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The Rascal Language Workbench

Tijs van Der Storm 1 
1 ATEAMS - Analysis and Transformation based on rEliAble tool coMpositionS
Inria Lille - Nord Europe, CWI - Centrum Wiskunde & Informatica
Abstract : Rascal is a programming language for source code analysis and transformation. This means that typically the input of a Rascal program is a program in some programming language, and the output is often yet another program. So Rascal is a meta programming language. Source code is thus primary object of manipulation in Rascal. Many of the use cases that Rascal is designed to address, follow the Extract-Analyze- SYnthesize, or EASY paradigm (shown in Figure 1.1). Meta programs often start by extracting information (facts) from the input program. This is the extraction phase. An example could be the call-graph of a program. Then, this extracted information is often subject to analysis: derived facts are computed, the information is enriched. For the call graph, a simple analysis is determining the root or leaf routines in the a source program by analysing the extracted call-graph. Another analysis could be concerned by identifying routines that are never called (dead code). Finally, the meta program will synthesize some kind of result. This can be transformed source code (e.g., removal of dead code from the input program), a report (e.g., statistics on the number of root and leaf routines), or a visualization (e.g., a graphical depiction of the call-graph). Of course, these phases are not strictly sequential: there may be feedback loops. Some analysis leads to new extraction, synthesis of a result may lead to new analyses and so on. Rascal has elaborated features to support each of the phases of the EASY paradigm fully integrated in the language. Naturally, the implementation of domain specific languages (DSLs), or more generally, modeldriven engineering (MDE) fits the EASY paradigm very well. When implementing a DSL compiler or interpreter the input is, of course, DSL source code. Extraction could, for instance, include the derivation of an AST from the concrete syntax tree. Another extracted model could be a graph-like structure representing the input in a more abstract way, or a performance model. Such abstractions are input to analyses such as constraint checking or type checking, verification, quality-of-service analysis etc. Finally, synthesis covers tasks such as graphical visualization, code generation, and optimization. To conclude, in the context of Rascal, we see DSL implementation as an instance of source code analysis and transformation.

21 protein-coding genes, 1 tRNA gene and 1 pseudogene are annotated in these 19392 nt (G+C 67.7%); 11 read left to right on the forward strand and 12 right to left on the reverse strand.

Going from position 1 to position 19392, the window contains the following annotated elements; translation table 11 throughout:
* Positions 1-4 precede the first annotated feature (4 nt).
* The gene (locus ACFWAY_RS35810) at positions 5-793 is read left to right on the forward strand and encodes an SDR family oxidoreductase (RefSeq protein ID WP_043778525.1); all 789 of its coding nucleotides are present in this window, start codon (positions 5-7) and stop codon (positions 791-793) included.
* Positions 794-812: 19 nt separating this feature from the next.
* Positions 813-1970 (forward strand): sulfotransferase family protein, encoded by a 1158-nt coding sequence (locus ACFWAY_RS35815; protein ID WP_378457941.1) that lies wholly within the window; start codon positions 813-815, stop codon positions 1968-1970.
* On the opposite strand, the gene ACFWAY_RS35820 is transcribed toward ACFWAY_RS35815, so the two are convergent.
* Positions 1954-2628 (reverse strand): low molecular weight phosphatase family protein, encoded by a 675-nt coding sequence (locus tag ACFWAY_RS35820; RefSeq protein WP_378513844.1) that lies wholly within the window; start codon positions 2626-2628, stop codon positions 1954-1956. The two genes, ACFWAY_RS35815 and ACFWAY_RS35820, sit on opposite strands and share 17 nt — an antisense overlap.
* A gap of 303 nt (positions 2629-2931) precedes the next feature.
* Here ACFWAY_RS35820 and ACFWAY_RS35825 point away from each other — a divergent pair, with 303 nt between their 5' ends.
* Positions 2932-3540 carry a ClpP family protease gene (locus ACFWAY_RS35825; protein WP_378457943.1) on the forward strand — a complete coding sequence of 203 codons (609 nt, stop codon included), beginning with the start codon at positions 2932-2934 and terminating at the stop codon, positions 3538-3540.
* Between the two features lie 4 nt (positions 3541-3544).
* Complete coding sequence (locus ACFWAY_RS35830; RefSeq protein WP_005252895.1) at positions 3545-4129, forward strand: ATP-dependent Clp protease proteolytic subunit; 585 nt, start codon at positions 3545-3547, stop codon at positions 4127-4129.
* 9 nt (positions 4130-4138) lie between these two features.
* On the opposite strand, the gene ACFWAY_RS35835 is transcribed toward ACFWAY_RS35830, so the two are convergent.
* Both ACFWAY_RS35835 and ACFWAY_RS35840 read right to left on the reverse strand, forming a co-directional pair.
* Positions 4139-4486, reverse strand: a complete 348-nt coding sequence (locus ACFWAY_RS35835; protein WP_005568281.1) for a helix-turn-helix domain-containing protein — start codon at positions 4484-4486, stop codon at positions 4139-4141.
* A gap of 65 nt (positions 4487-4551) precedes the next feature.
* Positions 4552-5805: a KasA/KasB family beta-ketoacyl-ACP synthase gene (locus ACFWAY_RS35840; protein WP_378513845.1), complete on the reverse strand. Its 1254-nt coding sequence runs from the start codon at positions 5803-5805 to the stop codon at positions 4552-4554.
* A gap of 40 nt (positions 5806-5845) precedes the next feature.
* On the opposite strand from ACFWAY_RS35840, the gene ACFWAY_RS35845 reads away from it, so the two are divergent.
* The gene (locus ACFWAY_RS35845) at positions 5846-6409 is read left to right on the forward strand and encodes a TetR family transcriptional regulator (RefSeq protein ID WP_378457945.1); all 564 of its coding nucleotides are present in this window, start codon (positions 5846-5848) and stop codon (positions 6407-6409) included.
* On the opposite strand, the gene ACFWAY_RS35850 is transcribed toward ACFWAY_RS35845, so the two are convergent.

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Contributor : Jurgen Vinju Connect in order to contact the contributor
Submitted on : Monday, November 28, 2011 - 11:40:45 PM
Last modification on : Thursday, January 20, 2022 - 5:31:24 PM


  • HAL Id : hal-00645985, version 1



Tijs van Der Storm. The Rascal Language Workbench. [Research Report] 2011, pp.1 - 28. ⟨hal-00645985⟩



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